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Last Updated: Friday, 13 February, 2004, 07:42 GMT
Net system monitors plane health
By Pallab Ghosh
BBC science correspondent

plane
The system will save time on the ground
The US plane maker Boeing has developed a new system for identifying potential faults while aircraft are in the air.

It should give engineers early notice of problems and let them start their repairs as soon as a flight has landed.

Airlines would call up their planes on the internet to monitor performance and check indicators against a database held at Boeing's Seattle headquarters.

The company says the system, which will launch in April, should significantly reduce the delays faced by passengers.

With the tight turnaround now demanded of aircraft, Boeing believes its advanced health management (AHM) system will prove a big hit with the airline industry.

Bob Manelski, who helped develop it, told the BBC: "The idea of the system is to make better use of the data that's available; to make better operational decisions and do maintenance in a more proactive fashion; so that we leave on time, you experience fewer delays and you make your connecting flights on time.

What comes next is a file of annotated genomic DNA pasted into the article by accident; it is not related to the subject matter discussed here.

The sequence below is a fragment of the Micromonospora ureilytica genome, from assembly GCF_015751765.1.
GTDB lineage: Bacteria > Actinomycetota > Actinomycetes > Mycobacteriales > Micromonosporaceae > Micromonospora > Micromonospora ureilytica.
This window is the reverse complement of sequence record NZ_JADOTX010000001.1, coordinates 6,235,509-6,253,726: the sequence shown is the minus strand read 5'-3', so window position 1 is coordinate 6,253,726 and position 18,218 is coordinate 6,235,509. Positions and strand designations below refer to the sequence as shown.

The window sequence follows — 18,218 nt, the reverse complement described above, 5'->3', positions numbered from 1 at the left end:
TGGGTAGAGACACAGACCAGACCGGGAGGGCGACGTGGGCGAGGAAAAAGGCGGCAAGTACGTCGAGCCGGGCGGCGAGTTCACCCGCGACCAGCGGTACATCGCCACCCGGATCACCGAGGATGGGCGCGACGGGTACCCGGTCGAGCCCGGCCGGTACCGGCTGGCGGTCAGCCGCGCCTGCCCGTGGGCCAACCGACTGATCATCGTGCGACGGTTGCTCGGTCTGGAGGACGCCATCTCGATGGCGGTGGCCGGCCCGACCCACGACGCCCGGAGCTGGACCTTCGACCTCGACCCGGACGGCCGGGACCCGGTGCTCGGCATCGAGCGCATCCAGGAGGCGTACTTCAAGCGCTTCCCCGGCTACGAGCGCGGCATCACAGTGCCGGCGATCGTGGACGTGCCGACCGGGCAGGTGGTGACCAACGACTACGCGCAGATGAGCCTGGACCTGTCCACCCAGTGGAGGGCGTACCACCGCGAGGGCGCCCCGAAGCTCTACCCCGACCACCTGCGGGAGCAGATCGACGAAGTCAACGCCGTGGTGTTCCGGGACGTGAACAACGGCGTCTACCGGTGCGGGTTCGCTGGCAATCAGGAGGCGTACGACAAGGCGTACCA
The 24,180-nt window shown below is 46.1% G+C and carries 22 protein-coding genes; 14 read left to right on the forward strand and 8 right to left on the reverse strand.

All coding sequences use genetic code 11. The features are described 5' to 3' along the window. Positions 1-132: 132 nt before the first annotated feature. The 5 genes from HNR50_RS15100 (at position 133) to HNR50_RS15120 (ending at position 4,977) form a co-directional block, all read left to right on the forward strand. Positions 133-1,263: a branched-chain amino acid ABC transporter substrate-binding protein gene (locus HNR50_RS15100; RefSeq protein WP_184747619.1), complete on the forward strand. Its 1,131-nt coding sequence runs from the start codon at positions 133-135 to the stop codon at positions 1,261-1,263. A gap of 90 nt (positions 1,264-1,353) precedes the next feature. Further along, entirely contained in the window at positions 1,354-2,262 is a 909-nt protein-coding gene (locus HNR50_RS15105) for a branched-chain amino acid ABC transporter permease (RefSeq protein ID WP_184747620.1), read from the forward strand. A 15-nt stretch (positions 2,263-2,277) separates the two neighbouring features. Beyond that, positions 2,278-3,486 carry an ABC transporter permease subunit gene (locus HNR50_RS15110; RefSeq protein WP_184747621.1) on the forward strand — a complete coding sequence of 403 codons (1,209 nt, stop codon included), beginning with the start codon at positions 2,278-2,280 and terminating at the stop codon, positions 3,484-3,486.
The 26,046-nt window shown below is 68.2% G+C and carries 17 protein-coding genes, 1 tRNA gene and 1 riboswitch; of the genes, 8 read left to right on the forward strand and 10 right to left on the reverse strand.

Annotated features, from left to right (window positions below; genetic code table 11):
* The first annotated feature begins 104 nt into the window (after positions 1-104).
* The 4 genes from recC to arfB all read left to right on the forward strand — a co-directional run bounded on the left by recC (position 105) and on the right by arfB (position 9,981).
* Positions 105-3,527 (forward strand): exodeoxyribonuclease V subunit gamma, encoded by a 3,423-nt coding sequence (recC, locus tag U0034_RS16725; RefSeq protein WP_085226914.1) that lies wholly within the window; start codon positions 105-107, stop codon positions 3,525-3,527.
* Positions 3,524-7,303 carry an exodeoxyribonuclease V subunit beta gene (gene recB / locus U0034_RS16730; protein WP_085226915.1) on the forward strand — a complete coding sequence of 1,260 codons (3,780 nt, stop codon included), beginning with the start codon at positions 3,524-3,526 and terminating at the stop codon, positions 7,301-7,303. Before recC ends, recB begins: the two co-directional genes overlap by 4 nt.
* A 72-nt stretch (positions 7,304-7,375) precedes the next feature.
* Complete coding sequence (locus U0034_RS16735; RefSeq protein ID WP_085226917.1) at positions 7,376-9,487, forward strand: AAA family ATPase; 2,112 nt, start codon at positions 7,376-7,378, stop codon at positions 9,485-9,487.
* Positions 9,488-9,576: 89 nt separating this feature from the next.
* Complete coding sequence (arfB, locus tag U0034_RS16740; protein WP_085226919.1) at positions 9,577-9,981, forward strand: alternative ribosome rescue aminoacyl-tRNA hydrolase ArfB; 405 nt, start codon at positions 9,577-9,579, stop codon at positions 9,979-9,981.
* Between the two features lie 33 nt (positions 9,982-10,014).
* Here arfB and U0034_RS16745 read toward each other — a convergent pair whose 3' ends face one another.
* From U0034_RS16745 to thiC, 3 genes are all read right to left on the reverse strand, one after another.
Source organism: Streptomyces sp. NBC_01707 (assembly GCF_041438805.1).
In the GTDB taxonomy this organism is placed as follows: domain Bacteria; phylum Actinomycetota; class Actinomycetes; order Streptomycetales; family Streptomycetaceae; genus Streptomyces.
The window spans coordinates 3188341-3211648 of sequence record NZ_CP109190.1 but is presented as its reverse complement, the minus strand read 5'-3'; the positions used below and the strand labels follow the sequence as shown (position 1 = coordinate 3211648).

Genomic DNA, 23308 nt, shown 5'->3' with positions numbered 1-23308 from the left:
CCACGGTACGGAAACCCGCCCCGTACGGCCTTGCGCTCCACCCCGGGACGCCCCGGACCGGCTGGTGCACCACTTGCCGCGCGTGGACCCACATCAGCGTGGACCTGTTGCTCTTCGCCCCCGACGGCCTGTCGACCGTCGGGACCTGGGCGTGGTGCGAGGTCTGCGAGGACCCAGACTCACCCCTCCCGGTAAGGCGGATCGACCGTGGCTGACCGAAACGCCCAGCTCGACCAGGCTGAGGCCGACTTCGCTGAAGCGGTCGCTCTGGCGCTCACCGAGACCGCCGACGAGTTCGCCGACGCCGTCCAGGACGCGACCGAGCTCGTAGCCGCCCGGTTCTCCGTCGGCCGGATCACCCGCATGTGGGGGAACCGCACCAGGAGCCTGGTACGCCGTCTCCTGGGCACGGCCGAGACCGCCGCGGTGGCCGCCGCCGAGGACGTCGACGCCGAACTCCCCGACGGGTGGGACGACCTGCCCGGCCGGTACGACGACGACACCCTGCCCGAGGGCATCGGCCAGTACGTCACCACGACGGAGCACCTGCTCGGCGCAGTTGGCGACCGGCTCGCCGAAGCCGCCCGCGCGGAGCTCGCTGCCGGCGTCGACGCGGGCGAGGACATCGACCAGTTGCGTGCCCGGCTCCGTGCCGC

Future designs

"If in the first hour of the flight I have that information, I know what that fault is, I know what the capability is at the destination.

"I can prepare people with the right parts and the right equipment, so when the aeroplane arrives I am simply repairing the fault - rather than waiting for the aeroplane to arrive and finding the right people, understanding what the problem is and then going across the airport to the stores department."

Mr Manelski says the system draws on the experience of 9m flights and highlights how particular faults have been best dealt with in the past.

This has been built into a huge historical database which can be mined by engineers.

"With that immense amount of history we can understand what the failure means and what the most effective way would be of correcting that failure.

"In addition the tool has the ability to learn from experience. As parts are upgraded, for example, it tells you the most effective fix changes."

The AHM system has been on trial with three major airlines since November and Boeing says it has unquestionably reduced repair times and flight delays for passengers.

The plan eventually is to gather continuous information from hundreds of aeroplanes.

The system, Boeing says, has the potential to be much more than just a fault diagnosis tool and could eventually be used as a research and development aid on future plane design.




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